This section is from the book "The Steward's Handbook And Guide To Party Catering", by Jessup Whitehead. Also available from Amazon: Larousse Gastronomique.
A prime luxury in its raw state when fresh, and good again in the form of preserves or jam, but a very poor fruit for stewing or pie-making. The best combinations with pastry instead of in pies are the Strawberry Meringue - A sheet of cake such as genoise, or butter sponge cake, or regular sponge cake (baked), thickly covered with ripe berries and sugar, upon these a thick coating of soft meringue (see meringue) with sugar sifted on top; baked enough to cook the meringue but not the berries, and the other popular and wellknown American dish of cooked paste with raw strawberries, known as Strawberry Shortcake - The domestic form of this is what the name implies, a flat cake of short-paste about 3/4 inch thick after baking is split open and a thick layer of strawberries, sugared, spread between, and more on top. The paste may be made of 3/4 lb. butter rubbed into 1 lb. of flour and mixed with water. Some, however, use bisquit dough made light with baking powder. The best is puff short-paste, of fully 3/4 lb. of butter to 1 lb. of flour, made by rolling in the butter in flakes instead of rubbing in, and giving the paste 8 rollings in all.
The bakers, of course, make that which sells the best, and strawberry meringue as above described, made either with or without meringue, is the popular " strawberry shortcake " of the shpps and lunch houses, meringue being a foreign word and the cake combination tasting as sweet by the familiar home name.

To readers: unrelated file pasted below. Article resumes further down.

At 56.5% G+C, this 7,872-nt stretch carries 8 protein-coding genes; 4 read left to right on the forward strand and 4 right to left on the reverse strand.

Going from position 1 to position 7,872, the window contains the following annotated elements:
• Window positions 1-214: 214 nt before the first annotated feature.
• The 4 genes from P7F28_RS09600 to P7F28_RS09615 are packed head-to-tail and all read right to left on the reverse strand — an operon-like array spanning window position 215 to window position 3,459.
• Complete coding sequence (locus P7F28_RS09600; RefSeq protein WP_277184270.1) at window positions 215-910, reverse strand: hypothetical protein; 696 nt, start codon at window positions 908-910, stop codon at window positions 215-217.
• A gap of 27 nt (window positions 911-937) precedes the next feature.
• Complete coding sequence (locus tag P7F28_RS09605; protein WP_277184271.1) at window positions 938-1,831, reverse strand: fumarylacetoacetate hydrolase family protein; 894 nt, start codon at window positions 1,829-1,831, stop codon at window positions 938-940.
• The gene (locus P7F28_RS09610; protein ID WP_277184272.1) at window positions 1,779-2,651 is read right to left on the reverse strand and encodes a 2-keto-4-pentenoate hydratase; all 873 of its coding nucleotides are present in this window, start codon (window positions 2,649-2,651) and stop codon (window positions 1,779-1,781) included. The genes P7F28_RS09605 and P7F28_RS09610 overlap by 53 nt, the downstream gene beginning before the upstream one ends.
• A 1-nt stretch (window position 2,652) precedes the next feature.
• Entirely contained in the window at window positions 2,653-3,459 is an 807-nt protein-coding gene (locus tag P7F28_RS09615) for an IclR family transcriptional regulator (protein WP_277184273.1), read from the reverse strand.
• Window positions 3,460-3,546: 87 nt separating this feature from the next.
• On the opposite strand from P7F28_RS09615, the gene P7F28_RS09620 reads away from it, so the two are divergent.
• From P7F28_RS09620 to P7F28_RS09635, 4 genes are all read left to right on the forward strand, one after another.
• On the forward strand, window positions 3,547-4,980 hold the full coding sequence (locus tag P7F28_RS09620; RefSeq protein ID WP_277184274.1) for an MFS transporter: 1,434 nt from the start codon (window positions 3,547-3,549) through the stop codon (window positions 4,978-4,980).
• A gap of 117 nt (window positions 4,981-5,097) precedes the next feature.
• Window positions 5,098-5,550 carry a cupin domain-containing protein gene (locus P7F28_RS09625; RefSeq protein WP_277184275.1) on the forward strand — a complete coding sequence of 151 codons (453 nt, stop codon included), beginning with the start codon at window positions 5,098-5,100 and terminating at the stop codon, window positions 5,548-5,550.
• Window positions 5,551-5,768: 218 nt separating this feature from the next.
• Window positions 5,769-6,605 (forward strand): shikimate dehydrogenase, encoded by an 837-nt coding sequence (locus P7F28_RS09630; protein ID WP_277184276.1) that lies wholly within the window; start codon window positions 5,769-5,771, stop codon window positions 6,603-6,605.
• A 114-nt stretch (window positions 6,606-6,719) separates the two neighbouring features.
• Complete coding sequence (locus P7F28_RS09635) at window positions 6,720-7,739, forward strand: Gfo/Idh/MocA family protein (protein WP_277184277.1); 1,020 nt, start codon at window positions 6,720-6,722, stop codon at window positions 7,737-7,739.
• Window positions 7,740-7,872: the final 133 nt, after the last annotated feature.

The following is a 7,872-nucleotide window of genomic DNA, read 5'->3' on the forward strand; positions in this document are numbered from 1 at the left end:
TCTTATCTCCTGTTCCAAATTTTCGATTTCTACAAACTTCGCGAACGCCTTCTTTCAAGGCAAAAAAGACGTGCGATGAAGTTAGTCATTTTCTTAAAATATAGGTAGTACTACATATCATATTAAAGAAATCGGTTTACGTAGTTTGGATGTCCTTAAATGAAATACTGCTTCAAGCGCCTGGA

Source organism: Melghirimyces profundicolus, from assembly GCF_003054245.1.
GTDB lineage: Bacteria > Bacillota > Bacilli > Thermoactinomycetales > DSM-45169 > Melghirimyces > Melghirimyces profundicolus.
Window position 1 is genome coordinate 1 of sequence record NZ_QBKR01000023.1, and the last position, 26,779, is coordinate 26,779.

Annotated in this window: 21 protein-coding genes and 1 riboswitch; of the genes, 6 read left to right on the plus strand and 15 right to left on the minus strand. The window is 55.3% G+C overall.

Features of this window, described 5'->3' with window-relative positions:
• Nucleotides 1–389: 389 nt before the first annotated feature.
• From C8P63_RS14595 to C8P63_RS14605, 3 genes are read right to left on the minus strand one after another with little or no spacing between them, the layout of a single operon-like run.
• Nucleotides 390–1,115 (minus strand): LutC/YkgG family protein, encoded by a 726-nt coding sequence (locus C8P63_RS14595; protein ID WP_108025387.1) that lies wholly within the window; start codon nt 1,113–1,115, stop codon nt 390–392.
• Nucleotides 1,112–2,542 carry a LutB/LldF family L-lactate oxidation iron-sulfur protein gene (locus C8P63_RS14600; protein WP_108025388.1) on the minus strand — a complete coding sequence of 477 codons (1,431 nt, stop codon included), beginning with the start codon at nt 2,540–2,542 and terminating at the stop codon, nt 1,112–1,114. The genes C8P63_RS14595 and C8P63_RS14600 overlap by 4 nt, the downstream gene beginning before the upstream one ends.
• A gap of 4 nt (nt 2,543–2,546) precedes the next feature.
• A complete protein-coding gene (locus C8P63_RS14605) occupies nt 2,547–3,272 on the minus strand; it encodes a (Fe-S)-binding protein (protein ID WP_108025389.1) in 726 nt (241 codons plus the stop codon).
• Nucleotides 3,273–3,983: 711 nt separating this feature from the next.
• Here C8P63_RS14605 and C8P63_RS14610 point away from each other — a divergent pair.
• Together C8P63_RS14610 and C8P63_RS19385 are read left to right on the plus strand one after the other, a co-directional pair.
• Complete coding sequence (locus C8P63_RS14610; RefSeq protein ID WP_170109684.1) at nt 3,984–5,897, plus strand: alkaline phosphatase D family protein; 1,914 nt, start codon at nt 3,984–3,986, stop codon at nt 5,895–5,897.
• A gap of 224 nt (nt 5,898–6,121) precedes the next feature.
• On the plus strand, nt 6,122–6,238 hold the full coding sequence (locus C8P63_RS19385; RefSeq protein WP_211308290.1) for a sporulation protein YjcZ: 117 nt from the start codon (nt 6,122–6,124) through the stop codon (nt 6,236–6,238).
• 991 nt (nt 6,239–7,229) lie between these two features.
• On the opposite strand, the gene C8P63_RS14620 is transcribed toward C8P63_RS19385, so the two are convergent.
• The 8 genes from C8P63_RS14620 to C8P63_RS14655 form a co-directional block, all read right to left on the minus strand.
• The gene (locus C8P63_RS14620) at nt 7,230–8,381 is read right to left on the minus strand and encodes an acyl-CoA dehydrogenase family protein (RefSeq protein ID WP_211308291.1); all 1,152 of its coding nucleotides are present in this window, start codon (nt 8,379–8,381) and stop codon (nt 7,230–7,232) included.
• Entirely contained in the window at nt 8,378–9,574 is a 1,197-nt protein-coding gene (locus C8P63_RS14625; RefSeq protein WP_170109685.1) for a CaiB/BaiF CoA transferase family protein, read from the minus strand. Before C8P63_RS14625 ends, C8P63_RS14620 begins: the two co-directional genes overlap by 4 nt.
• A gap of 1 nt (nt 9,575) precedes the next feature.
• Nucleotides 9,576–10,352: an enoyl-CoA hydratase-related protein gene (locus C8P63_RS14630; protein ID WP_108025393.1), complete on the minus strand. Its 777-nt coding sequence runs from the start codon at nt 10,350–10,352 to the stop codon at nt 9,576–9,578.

The large berries served fresh should have the stems left on to hold them by; they are dipped in powdered sugar as eaten.
This usually now means with ice-cream. It should be pure cream and not a custard mixture. Otherwise the berries picked from their stems are served in saucers with powdered sugar and cold cream separately.
Some people tell you that you should not drink claret after strawberries. They are wrong, if the claret be good. The milky taste of good claret coalesces admirably with the strawberries, somewhat like cream. If the claret be bad, it is quite a different affair; and suspect it if you find the master of the house anxious not to make the test." " Well, and did you not think him quite right about claret coalescing with strawberries? The French do, at any rate. Your dish of ' straw-, berries and cream' is unknown here; you probably remember the story about the horrified ' Whatever is this for?' that came from a French gentleman to whom a plate of mashed strawberries was presented at a garden party during a recent season. Here claret is added to the strawberries instead of cream or milk, and an admirable improvement it is on the latter. Only, as Maginn says, the claret must be good".